01-06-2013, 12:08 PM
#1
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Howdy all -

10 days in and my Dovo just got its first tiny nick, maybe a 1/4" from the tip - I can (and just did) shave with it, after some serious stropping, but recognize this is not a situation to let sit.

Any guidance in step-by-step nick repair would be appreciated.

Thanks -

Dan O

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 01-06-2013, 12:22 PM
#2
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You'll get better responses in the straight section.

You need to hone past the nick. Not a recommended DIY. Not at all. No. Nick repair is a job best left to those with proper tools and know how.

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 01-06-2013, 02:33 PM
#3
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I have a Dremel with all the polishing bits, but no desire to use it - was thinking this might be something that could be gently accomplished with sharpening.

I recognize that it's really something more experienced people should do, though I can't help but think what my grandfather would have done in a similar situation - surely, not buy another razor, or go without until his razor's return?

Is there a good newbie guide to honing on here, or elsewhere?

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 01-06-2013, 03:03 PM
#4
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If you go the Dremel route be VERY careful. A moment too long in one spot, depending on the bit, you could either eat up that edge or turn it blue rendering the blade useless from heat buildup.
You might first try 'breadkifing' it using either coarse sandpaper , a stone, or DMT. Keep working it back and forth until the chip is gone. Might take some effort but the cutting action is slow but little damage will be done.
Depending on the depth you just might be able to hone it out as well. Granted, this too will take time depending on the depth of the chip. To ease the wear on the spine you also might consider taping it until the chip is gone. Then proceed with regular bevel setting,honing etc.

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 01-06-2013, 04:57 PM
#5
  • Grumpy
  • Senior Member
  • DisneyLand
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You have not indicated how deep the nick is. So as mycarver says you might be able to hone it out and avoid the Dremel Route.

Good Luck

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 01-06-2013, 05:10 PM
#6
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A picture certainly would be helpful to get a better idea of what we're talking about. Until then we can only take a shot in the dark. But the processes listed will work in most cases.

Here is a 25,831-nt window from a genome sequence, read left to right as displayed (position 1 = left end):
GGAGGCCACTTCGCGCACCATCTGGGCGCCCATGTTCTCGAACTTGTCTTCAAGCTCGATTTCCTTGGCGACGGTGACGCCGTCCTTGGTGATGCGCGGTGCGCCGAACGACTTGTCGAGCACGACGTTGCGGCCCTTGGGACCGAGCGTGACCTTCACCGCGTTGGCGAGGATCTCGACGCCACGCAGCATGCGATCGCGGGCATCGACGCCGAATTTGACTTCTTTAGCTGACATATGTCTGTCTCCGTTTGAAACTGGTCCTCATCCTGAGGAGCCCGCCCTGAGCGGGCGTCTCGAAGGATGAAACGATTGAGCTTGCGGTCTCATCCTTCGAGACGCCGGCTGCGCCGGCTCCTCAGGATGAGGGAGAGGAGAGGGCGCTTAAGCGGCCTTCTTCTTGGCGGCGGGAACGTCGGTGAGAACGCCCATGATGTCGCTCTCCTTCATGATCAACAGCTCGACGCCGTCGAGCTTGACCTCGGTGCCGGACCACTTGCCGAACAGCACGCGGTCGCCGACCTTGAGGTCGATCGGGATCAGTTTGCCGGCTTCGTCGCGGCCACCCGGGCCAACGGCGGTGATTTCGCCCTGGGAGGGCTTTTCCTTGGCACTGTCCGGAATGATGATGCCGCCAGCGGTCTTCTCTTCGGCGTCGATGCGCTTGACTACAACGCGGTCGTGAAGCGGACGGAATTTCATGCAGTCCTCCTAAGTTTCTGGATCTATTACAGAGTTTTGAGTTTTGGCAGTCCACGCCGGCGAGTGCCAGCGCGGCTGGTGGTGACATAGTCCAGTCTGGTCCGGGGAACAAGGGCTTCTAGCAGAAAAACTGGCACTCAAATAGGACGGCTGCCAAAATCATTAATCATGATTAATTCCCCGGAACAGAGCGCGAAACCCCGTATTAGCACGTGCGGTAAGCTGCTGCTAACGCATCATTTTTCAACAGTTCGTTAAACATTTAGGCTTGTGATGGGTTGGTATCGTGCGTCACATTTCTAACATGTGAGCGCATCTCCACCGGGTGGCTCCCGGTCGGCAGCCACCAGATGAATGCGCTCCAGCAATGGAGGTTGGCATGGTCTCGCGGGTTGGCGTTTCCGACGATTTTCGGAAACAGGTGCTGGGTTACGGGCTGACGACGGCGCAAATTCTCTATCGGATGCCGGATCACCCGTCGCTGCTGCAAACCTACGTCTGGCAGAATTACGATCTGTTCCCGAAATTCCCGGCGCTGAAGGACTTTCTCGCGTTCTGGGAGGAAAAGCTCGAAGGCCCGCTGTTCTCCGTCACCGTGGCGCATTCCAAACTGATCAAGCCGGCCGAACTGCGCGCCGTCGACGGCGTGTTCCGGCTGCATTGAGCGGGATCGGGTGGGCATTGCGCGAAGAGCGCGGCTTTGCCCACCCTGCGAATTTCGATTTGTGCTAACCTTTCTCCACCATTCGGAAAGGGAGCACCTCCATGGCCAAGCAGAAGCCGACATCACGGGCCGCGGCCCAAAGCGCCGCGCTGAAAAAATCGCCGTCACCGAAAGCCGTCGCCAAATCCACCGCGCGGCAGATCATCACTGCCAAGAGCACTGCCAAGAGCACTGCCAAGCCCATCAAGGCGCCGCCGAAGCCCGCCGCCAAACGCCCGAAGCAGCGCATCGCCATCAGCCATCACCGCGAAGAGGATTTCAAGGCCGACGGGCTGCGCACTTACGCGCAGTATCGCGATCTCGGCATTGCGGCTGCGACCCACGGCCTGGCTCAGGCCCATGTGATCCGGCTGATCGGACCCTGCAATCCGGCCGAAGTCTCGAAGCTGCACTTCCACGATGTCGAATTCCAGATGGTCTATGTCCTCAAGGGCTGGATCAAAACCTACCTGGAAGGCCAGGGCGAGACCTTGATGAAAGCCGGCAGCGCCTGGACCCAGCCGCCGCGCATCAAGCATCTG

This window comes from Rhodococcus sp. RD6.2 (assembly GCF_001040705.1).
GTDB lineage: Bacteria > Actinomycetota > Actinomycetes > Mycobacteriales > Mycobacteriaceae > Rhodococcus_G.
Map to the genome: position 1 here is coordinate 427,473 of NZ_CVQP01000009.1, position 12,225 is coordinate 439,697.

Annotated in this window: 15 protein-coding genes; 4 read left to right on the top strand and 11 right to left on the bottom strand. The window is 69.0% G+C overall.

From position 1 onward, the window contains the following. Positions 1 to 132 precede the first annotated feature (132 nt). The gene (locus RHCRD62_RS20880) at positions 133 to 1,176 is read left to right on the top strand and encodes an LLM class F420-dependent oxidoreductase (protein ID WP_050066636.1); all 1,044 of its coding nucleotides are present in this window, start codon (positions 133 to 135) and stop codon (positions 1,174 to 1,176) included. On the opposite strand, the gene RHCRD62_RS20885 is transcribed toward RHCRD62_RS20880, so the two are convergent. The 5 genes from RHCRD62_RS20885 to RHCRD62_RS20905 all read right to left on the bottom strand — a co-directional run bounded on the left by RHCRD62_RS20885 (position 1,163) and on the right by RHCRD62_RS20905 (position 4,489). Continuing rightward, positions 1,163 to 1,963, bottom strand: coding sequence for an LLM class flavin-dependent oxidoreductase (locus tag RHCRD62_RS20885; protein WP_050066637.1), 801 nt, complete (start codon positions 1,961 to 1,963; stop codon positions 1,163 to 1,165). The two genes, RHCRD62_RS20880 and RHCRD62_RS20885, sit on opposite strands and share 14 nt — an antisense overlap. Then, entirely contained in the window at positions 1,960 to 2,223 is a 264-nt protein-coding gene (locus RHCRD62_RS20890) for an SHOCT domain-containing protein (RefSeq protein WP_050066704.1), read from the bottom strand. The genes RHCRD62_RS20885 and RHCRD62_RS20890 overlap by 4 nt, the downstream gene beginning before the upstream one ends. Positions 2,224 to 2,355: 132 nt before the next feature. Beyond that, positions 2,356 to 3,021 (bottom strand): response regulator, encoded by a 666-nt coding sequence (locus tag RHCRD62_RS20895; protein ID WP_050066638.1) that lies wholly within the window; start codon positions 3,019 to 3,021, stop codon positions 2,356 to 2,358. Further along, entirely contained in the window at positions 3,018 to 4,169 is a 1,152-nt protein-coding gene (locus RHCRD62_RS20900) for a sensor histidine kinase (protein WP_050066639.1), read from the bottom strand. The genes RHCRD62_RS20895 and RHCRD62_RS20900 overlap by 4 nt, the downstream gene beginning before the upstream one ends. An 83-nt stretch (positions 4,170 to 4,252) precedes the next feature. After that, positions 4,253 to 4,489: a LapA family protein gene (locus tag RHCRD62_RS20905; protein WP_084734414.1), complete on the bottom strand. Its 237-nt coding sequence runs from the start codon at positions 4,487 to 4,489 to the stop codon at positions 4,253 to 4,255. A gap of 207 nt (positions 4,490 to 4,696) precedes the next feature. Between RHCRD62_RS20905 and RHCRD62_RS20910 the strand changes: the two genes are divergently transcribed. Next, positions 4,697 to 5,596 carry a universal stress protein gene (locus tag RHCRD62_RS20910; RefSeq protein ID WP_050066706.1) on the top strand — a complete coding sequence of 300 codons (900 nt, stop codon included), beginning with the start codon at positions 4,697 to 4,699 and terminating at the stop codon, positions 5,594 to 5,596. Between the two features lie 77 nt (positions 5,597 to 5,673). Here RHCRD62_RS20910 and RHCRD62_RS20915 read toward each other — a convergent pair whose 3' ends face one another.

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 01-06-2013, 07:25 PM
#7
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(01-06-2013, 05:10 PM)mycarver Wrote: A picture certainly would be helpful to get a better idea of what we're talking about. Until then we can only take a shot in the dark. But the processes listed will work in most cases.

good idea, will put one up in the AM - thanks to all for your advice

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 01-06-2013, 08:35 PM
#8
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If it were me, i would be sending that razor to some one who knows what they are doing. Good luck.

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 01-07-2013, 07:58 AM
#9
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(01-06-2013, 05:10 PM)mycarver Wrote: A picture certainly would be helpful to get a better idea of what we're talking about. Until then we can only take a shot in the dark. But the processes listed will work in most cases.

Two pics attached. The nick is super small - I had to fidget a bit to get the right angle for the thing to even be visible, and this viewing is under an 8x linen tester.

I guess another question might be "Is this even, technically speaking, a 'nick'?"
   
   

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 01-07-2013, 08:45 AM
#10
  • oscar11
  • Senior Member
  • North Dakota
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Nooooo! don't use power tools for that.

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 01-07-2013, 09:07 AM
#11
  • Kavik79
  • Active Member
  • Albany, NY - USA
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IF it was the kind of chip that required power tools, that should definitely be left to someone who knows what they're doing.

What you've got there just needs to be honed out

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 01-07-2013, 10:15 AM
#12
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Simply honing will rectify that.

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 01-07-2013, 01:34 PM
#13
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A trip to the 1k stone will sort that out in less than a minute.

I highly recommend NOT using a dremel on a straight razor. But at the very least, never use it to sand/abrade/grind/etc. Unless you're doing some dremel customization on a Gold Dollar. No one cares about those. But, I suppose it's your property and can destroy it if you want.

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 01-07-2013, 10:51 PM
#14
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First of all, (NEVER USE A DREMEL POWER TOOL ON A RAZORS EDGE!) OK now I've made my point what Lee, Steve and David said, that tiny chip would be easily removed with a little visit to the Naniwa 1K stone

Jamie

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